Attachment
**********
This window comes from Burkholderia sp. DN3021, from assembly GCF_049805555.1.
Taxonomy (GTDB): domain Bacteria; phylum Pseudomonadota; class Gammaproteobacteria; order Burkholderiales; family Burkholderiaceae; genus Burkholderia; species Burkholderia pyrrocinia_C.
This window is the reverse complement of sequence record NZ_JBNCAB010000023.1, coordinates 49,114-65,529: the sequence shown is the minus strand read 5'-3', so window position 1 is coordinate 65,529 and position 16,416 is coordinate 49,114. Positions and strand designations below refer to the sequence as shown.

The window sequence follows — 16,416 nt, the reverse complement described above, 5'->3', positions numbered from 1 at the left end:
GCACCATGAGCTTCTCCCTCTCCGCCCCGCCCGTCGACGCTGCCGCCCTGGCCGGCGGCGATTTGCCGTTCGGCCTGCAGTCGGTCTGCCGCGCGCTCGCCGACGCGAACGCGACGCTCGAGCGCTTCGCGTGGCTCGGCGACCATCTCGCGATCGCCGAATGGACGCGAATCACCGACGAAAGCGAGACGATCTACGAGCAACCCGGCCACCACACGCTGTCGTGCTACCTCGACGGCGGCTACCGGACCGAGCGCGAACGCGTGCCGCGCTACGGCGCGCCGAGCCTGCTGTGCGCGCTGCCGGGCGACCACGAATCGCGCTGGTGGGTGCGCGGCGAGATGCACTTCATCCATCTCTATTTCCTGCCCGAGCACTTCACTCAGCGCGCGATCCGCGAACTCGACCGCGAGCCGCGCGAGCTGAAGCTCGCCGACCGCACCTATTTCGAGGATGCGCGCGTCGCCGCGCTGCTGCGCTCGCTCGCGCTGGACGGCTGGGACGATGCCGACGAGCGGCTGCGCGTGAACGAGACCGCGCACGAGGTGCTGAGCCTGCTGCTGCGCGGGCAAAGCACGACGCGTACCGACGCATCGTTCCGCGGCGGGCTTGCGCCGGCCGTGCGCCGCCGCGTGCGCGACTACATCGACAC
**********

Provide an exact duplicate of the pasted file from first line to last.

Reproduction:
This window comes from Burkholderia sp. DN3021, from assembly GCF_049805555.1.
Taxonomy (GTDB): domain Bacteria; phylum Pseudomonadota; class Gammaproteobacteria; order Burkholderiales; family Burkholderiaceae; genus Burkholderia; species Burkholderia pyrrocinia_C.
This window is the reverse complement of sequence record NZ_JBNCAB010000023.1, coordinates 49,114-65,529: the sequence shown is the minus strand read 5'-3', so window position 1 is coordinate 65,529 and position 16,416 is coordinate 49,114. Positions and strand designations below refer to the sequence as shown.

The window sequence follows — 16,416 nt, the reverse complement described above, 5'->3', positions numbered from 1 at the left end:
GCACCATGAGCTTCTCCCTCTCCGCCCCGCCCGTCGACGCTGCCGCCCTGGCCGGCGGCGATTTGCCGTTCGGCCTGCAGTCGGTCTGCCGCGCGCTCGCCGACGCGAACGCGACGCTCGAGCGCTTCGCGTGGCTCGGCGACCATCTCGCGATCGCCGAATGGACGCGAATCACCGACGAAAGCGAGACGATCTACGAGCAACCCGGCCACCACACGCTGTCGTGCTACCTCGACGGCGGCTACCGGACCGAGCGCGAACGCGTGCCGCGCTACGGCGCGCCGAGCCTGCTGTGCGCGCTGCCGGGCGACCACGAATCGCGCTGGTGGGTGCGCGGCGAGATGCACTTCATCCATCTCTATTTCCTGCCCGAGCACTTCACTCAGCGCGCGATCCGCGAACTCGACCGCGAGCCGCGCGAGCTGAAGCTCGCCGACCGCACCTATTTCGAGGATGCGCGCGTCGCCGCGCTGCTGCGCTCGCTCGCGCTGGACGGCTGGGACGATGCCGACGAGCGGCTGCGCGTGAACGAGACCGCGCACGAGGTGCTGAGCCTGCTGCTGCGCGGGCAAAGCACGACGCGTACCGACGCATCGTTCCGCGGCGGGCTTGCGCCGGCCGTGCGCCGCCGCGTGCGCGACTACATCGACAC